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David McCullough’s ‘The American Spirit’ review: Collection of speeches celebrates American history

David McCullough's speeches are collected in "The American

David McCullough's speeches are collected in "The American Spirit." Credit: William B. McCullough

THE AMERICAN SPIRIT: Who We Are and What We Stand For, by David McCullough. Simon & Schuster, 176 pp., $25.

As a historian, David McCullough holds a unique place in American culture.

Among his many books are ones on the Johnstown Flood, the Brooklyn Bridge and the Panama Canal, as well as biographies of Harry Truman and John Adams, both of which won Pulitzer Prizes before being adapted for television by HBO. But he has also hosted “American Experience” on TV and narrated the film “Seabiscuit.” His evocative narration of Ken Burns’ “The Civil War” was one reason the 1990 documentary, seen by 40 million viewers, became the most-watched show ever broadcast on PBS.

Since McCullough is known for his oratory as well as his writing, it makes sense that his publisher would release a volume of speeches selected from the many he has delivered over the past 25 years. Besides numerous commencement addresses, he has made speeches on topics ranging from the White House to the legacy of John F. Kennedy. Titled “The American Spirit,” the volume aspires to describe “who we are and what we stand for . . . in such troubled, uncertain times.”

McCullough often looks to past leaders and their accomplishments. John Adams, the nation’s second president, was a visionary who “nominated George Washington to be commander-in-chief of the Continental Army . . . [who] insisted that Jefferson be the one to write the Declaration of Independence . . . [and] who made John Marshall chief justice of the Supreme Court.”

Theodore Roosevelt was “the first president to go down in a submarine, the first to go up in an airplane, the first to call it the White House, officially.” But because “he saw himself a world leader,” he built the Panama Canal and helped settle the Russo-Japanese War. He established five national parks. “He read books, he wrote books,” McCullough observes. “He wrote his own messages to Congress.”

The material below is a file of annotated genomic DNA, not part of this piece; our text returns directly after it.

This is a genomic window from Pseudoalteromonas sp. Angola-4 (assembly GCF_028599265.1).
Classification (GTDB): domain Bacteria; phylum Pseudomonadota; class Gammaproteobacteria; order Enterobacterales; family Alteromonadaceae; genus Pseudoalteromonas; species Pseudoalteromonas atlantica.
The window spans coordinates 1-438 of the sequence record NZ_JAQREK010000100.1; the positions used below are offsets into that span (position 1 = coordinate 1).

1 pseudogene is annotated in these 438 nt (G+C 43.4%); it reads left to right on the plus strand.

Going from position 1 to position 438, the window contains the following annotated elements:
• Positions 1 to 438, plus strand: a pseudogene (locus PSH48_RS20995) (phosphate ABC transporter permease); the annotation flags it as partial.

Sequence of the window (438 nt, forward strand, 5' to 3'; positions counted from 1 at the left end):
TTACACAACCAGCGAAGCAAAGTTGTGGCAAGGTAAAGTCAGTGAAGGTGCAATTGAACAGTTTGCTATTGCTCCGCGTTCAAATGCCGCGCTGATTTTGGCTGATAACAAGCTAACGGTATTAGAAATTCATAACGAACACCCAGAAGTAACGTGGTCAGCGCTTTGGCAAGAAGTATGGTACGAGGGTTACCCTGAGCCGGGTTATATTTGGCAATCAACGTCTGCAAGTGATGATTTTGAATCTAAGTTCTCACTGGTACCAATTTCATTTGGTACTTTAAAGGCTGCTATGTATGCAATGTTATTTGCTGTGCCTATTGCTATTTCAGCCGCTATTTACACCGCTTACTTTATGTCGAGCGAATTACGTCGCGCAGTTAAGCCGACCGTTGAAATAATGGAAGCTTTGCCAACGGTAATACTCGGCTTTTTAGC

As for Kennedy, McCullough argues that his legacy is based on his oratorical skills. “His inaugural address” — featuring the famous admonition “Ask not what your country can do for you, ask what you can do for your country” — “didn’t just thrill the country then, it still does. The language transcends time.”

McCullough also examines our national institutions. In a talk celebrating the U.S. Capitol — “this magnificent structure [that] has been called ‘the temple of liberty’ ” — he described the place as containing “an abundance of story such as to be found in no other structure in our country.” The story encompasses Sen. Margaret Chase Smith challenging the anti-Communist antics of Sen. Joseph McCarthy and former president John Quincy Adams returning “as a mere freshman congressman . . . something no president had ever done.”

In an address to a joint session of Congress, a rare honor afforded a private citizen, McCullough considered the legislative body itself: “The stage is constantly crowded. The talk and the rumpus go on and on. And there is such a lot of humbug and so much that has been so overwhelmingly boring.” Still, Congress has worked to end child labor, build railroads, construct a highway system, guarantee civil rights, and more.

One of McCullough’s most memorable speeches was delivered on Independence Day 1994 at a naturalization ceremony at Monticello, Thomas Jefferson’s home in Virginia. To the 62 people from 24 countries who were becoming U.S. citizens that day, McCullough described how Jefferson — “inconsistent, contradictory, human” — “sat through sweltering Philadelphia summer days, working at a portable writing box of his own design, [to write an] expression of the American mind” — the Declaration of Independence. Then McCullough spoke directly to his new fellow citizens, saying, “The nation is richer for you.”

McCullough may look back in time, but he also makes the seemingly contradictory point that “there’s no such thing as the past. Adams, Jefferson, George Washington, they didn’t walk about saying, ‘Isn’t this fascinating, living in the past? Aren’t we picturesque?’ It was the present, their present.” And so: “We think we live in difficult uncertain times. . . . We think our leaders face difficult decisions. But so it has nearly always been.”

America can endure upheavals — a civil war, world wars, 9/11 — because it remains “the most generous nation in the world, with the greatest freedoms of any nation in the world, of any nation in all time.” And the American spirit? “[Our] source of strength is our story, our history . . . how we got to be where we are, and all we have been through, what we have achieved.”

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